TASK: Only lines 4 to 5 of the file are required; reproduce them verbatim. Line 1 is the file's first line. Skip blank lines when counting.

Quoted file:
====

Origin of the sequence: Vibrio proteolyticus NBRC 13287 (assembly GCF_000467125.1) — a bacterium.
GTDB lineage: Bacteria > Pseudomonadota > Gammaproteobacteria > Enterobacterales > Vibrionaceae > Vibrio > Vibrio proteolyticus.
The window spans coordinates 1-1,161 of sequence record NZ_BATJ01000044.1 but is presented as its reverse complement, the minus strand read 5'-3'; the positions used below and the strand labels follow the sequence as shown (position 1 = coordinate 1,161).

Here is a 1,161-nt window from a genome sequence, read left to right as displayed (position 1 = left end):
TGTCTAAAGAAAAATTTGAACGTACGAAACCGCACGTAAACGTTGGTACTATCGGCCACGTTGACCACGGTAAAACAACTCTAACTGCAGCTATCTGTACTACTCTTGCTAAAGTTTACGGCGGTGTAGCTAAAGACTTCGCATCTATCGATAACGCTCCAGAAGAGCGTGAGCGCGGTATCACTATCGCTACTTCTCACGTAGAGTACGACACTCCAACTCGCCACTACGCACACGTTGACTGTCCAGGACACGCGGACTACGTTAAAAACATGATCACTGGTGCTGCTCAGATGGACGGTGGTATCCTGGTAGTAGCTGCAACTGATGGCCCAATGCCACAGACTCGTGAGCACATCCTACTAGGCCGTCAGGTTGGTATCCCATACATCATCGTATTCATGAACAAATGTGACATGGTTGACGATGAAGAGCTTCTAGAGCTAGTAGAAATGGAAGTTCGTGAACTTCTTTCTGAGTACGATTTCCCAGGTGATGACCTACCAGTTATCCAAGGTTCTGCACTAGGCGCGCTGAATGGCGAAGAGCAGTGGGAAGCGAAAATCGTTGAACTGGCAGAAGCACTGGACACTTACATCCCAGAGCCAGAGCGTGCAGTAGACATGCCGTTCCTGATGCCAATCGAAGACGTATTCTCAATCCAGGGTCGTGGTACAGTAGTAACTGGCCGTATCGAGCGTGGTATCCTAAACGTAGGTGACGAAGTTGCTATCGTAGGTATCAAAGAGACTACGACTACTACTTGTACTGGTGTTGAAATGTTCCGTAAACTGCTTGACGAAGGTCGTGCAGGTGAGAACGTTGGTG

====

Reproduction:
Here is a 1,161-nt window from a genome sequence, read left to right as displayed (position 1 = left end):
TGTCTAAAGAAAAATTTGAACGTACGAAACCGCACGTAAACGTTGGTACTATCGGCCACGTTGACCACGGTAAAACAACTCTAACTGCAGCTATCTGTACTACTCTTGCTAAAGTTTACGGCGGTGTAGCTAAAGACTTCGCATCTATCGATAACGCTCCAGAAGAGCGTGAGCGCGGTATCACTATCGCTACTTCTCACGTAGAGTACGACACTCCAACTCGCCACTACGCACACGTTGACTGTCCAGGACACGCGGACTACGTTAAAAACATGATCACTGGTGCTGCTCAGATGGACGGTGGTATCCTGGTAGTAGCTGCAACTGATGGCCCAATGCCACAGACTCGTGAGCACATCCTACTAGGCCGTCAGGTTGGTATCCCATACATCATCGTATTCATGAACAAATGTGACATGGTTGACGATGAAGAGCTTCTAGAGCTAGTAGAAATGGAAGTTCGTGAACTTCTTTCTGAGTACGATTTCCCAGGTGATGACCTACCAGTTATCCAAGGTTCTGCACTAGGCGCGCTGAATGGCGAAGAGCAGTGGGAAGCGAAAATCGTTGAACTGGCAGAAGCACTGGACACTTACATCCCAGAGCCAGAGCGTGCAGTAGACATGCCGTTCCTGATGCCAATCGAAGACGTATTCTCAATCCAGGGTCGTGGTACAGTAGTAACTGGCCGTATCGAGCGTGGTATCCTAAACGTAGGTGACGAAGTTGCTATCGTAGGTATCAAAGAGACTACGACTACTACTTGTACTGGTGTTGAAATGTTCCGTAAACTGCTTGACGAAGGTCGTGCAGGTGAGAACGTTGGTG